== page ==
The president of the Union of Jewish Students has admitted “how wrong I was” to trust that an anti-Israel student leader was remorseful over alleged anti-Semitic comments.

UJS chair Josh Seitler said a meeting between himself and National Union of Students (NUS) president Malia Bouattia was to be a “first positive step to rebuilding trust” between UJS and NUS, but she had only offered “half-hearted efforts” in response.

Malia, who has come under criticism for stridently anti-Israel views, in addition to remarks about the “Zionist-led media”, and for calling Birmingham University a “Zionist outpost”, met with Seitler to discuss Jewish students’ concerns about her leadership.

In a column in the Huffington Post, Seitler criticises Bouattia for having “placed the blame back on Jewish students” on the issue of anti-Semitism in the student movement.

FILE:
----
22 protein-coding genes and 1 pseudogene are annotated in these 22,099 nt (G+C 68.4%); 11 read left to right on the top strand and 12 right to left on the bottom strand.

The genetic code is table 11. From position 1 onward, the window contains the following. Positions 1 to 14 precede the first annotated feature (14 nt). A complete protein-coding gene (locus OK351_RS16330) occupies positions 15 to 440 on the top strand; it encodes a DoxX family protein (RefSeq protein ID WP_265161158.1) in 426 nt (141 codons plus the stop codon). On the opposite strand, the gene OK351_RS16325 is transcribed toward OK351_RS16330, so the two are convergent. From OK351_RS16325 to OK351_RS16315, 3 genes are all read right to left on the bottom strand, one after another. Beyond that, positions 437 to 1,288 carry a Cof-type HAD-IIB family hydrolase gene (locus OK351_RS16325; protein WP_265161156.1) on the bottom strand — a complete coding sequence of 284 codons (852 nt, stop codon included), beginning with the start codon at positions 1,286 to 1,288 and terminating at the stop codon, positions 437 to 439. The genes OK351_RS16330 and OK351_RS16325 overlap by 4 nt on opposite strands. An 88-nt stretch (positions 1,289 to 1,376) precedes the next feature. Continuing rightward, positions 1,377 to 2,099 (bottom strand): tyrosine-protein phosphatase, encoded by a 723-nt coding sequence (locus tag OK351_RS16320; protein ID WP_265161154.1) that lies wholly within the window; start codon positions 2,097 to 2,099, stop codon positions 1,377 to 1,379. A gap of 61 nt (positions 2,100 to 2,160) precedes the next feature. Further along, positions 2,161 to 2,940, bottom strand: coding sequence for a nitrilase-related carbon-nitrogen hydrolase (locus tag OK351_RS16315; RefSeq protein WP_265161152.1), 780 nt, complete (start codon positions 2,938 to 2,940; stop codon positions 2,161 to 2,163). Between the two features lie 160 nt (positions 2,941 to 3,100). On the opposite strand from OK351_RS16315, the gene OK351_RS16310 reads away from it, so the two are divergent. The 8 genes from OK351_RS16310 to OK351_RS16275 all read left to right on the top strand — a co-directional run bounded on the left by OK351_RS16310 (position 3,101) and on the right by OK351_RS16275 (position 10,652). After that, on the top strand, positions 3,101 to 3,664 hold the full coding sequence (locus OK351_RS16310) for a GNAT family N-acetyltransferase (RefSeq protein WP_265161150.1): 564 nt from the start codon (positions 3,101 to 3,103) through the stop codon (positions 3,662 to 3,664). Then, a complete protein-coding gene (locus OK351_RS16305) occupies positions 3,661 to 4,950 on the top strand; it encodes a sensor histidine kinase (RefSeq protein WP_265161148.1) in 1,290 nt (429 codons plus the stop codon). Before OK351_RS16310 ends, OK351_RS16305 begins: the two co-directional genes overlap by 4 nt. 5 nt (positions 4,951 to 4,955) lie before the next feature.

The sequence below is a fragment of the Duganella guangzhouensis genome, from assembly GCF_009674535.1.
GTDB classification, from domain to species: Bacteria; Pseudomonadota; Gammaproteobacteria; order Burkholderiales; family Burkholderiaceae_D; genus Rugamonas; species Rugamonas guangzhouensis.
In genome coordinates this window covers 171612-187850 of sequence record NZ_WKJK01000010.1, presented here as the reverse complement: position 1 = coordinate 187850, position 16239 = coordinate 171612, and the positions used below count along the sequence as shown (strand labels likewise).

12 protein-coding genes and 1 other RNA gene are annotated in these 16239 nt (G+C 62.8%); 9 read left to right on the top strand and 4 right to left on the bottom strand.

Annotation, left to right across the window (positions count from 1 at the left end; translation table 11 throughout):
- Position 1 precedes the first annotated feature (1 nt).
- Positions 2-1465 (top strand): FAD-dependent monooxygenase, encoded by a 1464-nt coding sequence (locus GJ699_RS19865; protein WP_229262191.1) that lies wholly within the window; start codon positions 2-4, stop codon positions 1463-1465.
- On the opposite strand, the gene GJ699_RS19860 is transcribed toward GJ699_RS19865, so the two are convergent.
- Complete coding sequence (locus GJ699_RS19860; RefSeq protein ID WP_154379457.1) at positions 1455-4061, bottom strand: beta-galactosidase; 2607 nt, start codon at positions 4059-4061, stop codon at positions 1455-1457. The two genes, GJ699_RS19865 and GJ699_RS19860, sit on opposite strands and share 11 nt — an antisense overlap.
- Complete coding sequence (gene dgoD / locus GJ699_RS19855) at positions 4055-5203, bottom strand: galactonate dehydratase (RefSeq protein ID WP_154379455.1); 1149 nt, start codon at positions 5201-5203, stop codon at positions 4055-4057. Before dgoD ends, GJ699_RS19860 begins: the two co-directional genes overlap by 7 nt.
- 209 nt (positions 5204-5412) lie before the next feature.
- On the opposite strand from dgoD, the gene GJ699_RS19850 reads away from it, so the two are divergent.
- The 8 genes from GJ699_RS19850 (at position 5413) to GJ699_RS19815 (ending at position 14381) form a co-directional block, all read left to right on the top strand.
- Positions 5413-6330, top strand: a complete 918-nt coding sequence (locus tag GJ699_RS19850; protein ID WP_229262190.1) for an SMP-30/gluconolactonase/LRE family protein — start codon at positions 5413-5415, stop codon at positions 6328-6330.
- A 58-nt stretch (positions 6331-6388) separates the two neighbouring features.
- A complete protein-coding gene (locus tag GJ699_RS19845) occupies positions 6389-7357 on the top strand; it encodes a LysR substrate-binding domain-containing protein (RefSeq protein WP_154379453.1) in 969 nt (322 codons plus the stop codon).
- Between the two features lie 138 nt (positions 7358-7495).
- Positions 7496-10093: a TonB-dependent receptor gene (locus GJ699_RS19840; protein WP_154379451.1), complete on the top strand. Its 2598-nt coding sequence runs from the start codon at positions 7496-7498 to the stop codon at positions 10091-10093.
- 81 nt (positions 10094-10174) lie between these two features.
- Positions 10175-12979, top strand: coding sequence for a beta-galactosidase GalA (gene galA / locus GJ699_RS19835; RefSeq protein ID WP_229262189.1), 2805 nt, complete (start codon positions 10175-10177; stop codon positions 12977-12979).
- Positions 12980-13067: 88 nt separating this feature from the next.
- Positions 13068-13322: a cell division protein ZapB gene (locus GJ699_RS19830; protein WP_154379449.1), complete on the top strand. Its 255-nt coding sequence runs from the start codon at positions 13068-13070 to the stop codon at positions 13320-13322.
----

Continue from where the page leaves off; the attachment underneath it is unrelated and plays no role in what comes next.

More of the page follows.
Josh Seitler

Josh Seitler

He says Malia suggests that Jewish students’ “anger was misplaced or invalid. She expressed regret that her words had been ‘interpreted’ as anti-Semitic. She apologised for having ‘caused offence’. Nowhere did she apologise for what she had said”.

The UJS president outlined that Malia’s prior rhetoric included “conspiratorial language that violated the European Union Monitoring Centre (EUMC) Working Definition of anti-Semitism to which NUS itself subscribes”.

His scathing opinion piece comes before the Union of Jewish Students are to vote on their ties with the National Union of Students. Seitler outlines, that “until she apologises for her anti-Semitic comments – directly to Jewish students, not in an email to the wider student movement – it won’t surprise me if Jewish students vote to suspend UJS’ working relationship with NUS this Sunday.”

Jewish students are to vote on a motion to suspend working arrangements with NUS, at the annual UJS conference.

UJS leaders said that even if the motion passed, they would continue working with the NUS on a research project seeking to understand the experience of Jewish students on campus.

The motion was put forward by Jewish students Binyomin Gilbert, a History student at Goldsmiths University, and Avrahum Singer, an Economics student at the School of Oriental and African Studies (SOAS).